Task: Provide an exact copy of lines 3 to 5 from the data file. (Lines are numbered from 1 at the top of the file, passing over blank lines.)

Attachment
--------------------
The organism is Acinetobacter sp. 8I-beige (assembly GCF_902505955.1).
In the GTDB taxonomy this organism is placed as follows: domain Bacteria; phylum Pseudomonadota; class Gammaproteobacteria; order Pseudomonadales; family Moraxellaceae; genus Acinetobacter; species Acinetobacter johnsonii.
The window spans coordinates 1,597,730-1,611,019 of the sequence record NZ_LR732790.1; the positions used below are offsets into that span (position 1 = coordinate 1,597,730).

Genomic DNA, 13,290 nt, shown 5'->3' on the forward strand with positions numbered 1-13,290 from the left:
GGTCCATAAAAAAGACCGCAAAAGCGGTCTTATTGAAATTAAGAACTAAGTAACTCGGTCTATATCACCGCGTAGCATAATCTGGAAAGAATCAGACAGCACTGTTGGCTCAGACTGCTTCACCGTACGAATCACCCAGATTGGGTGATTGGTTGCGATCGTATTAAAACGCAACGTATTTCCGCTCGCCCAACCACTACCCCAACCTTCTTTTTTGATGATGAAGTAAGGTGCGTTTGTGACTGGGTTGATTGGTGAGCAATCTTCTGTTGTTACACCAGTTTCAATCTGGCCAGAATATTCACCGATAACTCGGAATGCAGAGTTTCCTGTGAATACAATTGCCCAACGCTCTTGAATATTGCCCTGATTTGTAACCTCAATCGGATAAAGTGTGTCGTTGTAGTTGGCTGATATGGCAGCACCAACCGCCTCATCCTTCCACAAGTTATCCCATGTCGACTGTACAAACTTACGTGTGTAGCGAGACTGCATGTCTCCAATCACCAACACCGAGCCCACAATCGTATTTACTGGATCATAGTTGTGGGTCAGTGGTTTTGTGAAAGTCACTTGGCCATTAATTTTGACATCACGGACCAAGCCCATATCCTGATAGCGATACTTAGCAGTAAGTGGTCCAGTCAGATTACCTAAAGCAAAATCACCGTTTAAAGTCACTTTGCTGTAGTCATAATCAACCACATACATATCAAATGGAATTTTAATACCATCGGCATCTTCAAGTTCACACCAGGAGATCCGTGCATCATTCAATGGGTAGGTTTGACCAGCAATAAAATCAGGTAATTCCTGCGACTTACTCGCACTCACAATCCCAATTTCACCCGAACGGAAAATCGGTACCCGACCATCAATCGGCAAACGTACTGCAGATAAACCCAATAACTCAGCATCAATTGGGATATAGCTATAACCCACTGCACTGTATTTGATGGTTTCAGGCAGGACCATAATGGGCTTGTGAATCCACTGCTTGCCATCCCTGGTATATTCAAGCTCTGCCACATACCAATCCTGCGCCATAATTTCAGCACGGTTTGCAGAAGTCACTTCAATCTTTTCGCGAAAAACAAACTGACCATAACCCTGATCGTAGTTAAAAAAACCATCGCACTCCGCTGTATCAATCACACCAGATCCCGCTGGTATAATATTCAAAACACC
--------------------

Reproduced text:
The window spans coordinates 1,597,730-1,611,019 of the sequence record NZ_LR732790.1; the positions used below are offsets into that span (position 1 = coordinate 1,597,730).

Genomic DNA, 13,290 nt, shown 5'->3' on the forward strand with positions numbered 1-13,290 from the left:
GGTCCATAAAAAAGACCGCAAAAGCGGTCTTATTGAAATTAAGAACTAAGTAACTCGGTCTATATCACCGCGTAGCATAATCTGGAAAGAATCAGACAGCACTGTTGGCTCAGACTGCTTCACCGTACGAATCACCCAGATTGGGTGATTGGTTGCGATCGTATTAAAACGCAACGTATTTCCGCTCGCCCAACCACTACCCCAACCTTCTTTTTTGATGATGAAGTAAGGTGCGTTTGTGACTGGGTTGATTGGTGAGCAATCTTCTGTTGTTACACCAGTTTCAATCTGGCCAGAATATTCACCGATAACTCGGAATGCAGAGTTTCCTGTGAATACAATTGCCCAACGCTCTTGAATATTGCCCTGATTTGTAACCTCAATCGGATAAAGTGTGTCGTTGTAGTTGGCTGATATGGCAGCACCAACCGCCTCATCCTTCCACAAGTTATCCCATGTCGACTGTACAAACTTACGTGTGTAGCGAGACTGCATGTCTCCAATCACCAACACCGAGCCCACAATCGTATTTACTGGATCATAGTTGTGGGTCAGTGGTTTTGTGAAAGTCACTTGGCCATTAATTTTGACATCACGGACCAAGCCCATATCCTGATAGCGATACTTAGCAGTAAGTGGTCCAGTCAGATTACCTAAAGCAAAATCACCGTTTAAAGTCACTTTGCTGTAGTCATAATCAACCACATACATATCAAATGGAATTTTAATACCATCGGCATCTTCAAGTTCACACCAGGAGATCCGTGCATCATTCAATGGGTAGGTTTGACCAGCAATAAAATCAGGTAATTCCTGCGACTTACTCGCACTCACAATCCCAATTTCACCCGAACGGAAAATCGGTACCCGACCATCAATCGGCAAACGTACTGCAGATAAACCCAATAACTCAGCATCAATTGGGATATAGCTATAACCCACTGCACTGTATTTGATGGTTTCAGGCAGGACCATAATGGGCTTGTGAATCCACTGCTTGCCATCCCTGGTATATTCAAGCTCTGCCACATACCAATCCTGCGCCATAATTTCAGCACGGTTTGCAGAAGTCACTTCAATCTTTTCGCGAAAAACAAACTGACCATAACCCTGATCGTAGTTAAAAAAACCATCGCACTCCGCTGTATCAATCACACCAGATCCCGCTGGTATAATATTCAAAACACC